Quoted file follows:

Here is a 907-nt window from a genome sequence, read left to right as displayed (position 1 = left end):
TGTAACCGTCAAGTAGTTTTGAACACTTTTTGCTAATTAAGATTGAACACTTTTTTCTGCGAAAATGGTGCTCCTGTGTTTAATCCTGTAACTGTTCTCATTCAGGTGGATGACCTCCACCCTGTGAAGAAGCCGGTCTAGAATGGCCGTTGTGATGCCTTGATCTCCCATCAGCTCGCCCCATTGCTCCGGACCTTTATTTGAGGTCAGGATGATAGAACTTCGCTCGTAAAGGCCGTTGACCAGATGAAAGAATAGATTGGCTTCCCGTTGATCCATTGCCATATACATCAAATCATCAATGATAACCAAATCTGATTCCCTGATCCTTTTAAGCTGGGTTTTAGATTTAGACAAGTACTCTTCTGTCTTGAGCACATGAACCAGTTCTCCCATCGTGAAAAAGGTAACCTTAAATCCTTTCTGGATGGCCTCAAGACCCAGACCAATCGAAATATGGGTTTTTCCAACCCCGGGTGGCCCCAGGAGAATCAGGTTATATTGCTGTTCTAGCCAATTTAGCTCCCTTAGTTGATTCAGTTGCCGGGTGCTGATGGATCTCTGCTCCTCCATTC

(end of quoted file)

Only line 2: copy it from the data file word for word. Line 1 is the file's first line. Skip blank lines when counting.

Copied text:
TGTAACCGTCAAGTAGTTTTGAACACTTTTTGCTAATTAAGATTGAACACTTTTTTCTGCGAAAATGGTGCTCCTGTGTTTAATCCTGTAACTGTTCTCATTCAGGTGGATGACCTCCACCCTGTGAAGAAGCCGGTCTAGAATGGCCGTTGTGATGCCTTGATCTCCCATCAGCTCGCCCCATTGCTCCGGACCTTTATTTGAGGTCAGGATGATAGAACTTCGCTCGTAAAGGCCGTTGACCAGATGAAAGAATAGATTGGCTTCCCGTTGATCCATTGCCATATACATCAAATCATCAATGATAACCAAATCTGATTCCCTGATCCTTTTAAGCTGGGTTTTAGATTTAGACAAGTACTCTTCTGTCTTGAGCACATGAACCAGTTCTCCCATCGTGAAAAAGGTAACCTTAAATCCTTTCTGGATGGCCTCAAGACCCAGACCAATCGAAATATGGGTTTTTCCAACCCCGGGTGGCCCCAGGAGAATCAGGTTATATTGCTGTTCTAGCCAATTTAGCTCCCTTAGTTGATTCAGTTGCCGGGTGCTGATGGATCTCTGCTCCTCCATTC